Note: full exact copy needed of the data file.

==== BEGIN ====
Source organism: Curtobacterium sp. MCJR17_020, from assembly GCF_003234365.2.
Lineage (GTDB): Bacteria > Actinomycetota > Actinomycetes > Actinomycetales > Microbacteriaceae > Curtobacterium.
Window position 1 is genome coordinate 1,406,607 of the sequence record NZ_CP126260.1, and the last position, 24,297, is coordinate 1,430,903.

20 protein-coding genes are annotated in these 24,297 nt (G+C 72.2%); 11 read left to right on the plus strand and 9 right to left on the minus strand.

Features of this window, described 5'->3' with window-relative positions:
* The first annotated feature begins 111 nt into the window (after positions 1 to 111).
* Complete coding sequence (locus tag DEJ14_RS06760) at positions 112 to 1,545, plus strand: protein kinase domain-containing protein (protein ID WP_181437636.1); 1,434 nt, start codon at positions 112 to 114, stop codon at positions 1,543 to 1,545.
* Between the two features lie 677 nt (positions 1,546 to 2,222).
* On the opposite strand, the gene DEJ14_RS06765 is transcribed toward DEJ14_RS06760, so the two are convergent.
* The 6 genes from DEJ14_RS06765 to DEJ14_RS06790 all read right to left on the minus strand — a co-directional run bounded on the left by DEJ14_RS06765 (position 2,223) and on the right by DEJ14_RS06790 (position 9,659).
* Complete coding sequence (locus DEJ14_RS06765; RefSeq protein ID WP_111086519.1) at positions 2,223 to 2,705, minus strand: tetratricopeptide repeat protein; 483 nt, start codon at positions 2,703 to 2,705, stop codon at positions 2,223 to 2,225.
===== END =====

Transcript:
Source organism: Curtobacterium sp. MCJR17_020, from assembly GCF_003234365.2.
Lineage (GTDB): Bacteria > Actinomycetota > Actinomycetes > Actinomycetales > Microbacteriaceae > Curtobacterium.
Window position 1 is genome coordinate 1,406,607 of the sequence record NZ_CP126260.1, and the last position, 24,297, is coordinate 1,430,903.

20 protein-coding genes are annotated in these 24,297 nt (G+C 72.2%); 11 read left to right on the plus strand and 9 right to left on the minus strand.

Features of this window, described 5'->3' with window-relative positions:
* The first annotated feature begins 111 nt into the window (after positions 1 to 111).
* Complete coding sequence (locus tag DEJ14_RS06760) at positions 112 to 1,545, plus strand: protein kinase domain-containing protein (protein ID WP_181437636.1); 1,434 nt, start codon at positions 112 to 114, stop codon at positions 1,543 to 1,545.
* Between the two features lie 677 nt (positions 1,546 to 2,222).
* On the opposite strand, the gene DEJ14_RS06765 is transcribed toward DEJ14_RS06760, so the two are convergent.
* The 6 genes from DEJ14_RS06765 to DEJ14_RS06790 all read right to left on the minus strand — a co-directional run bounded on the left by DEJ14_RS06765 (position 2,223) and on the right by DEJ14_RS06790 (position 9,659).
* Complete coding sequence (locus DEJ14_RS06765; RefSeq protein ID WP_111086519.1) at positions 2,223 to 2,705, minus strand: tetratricopeptide repeat protein; 483 nt, start codon at positions 2,703 to 2,705, stop codon at positions 2,223 to 2,225.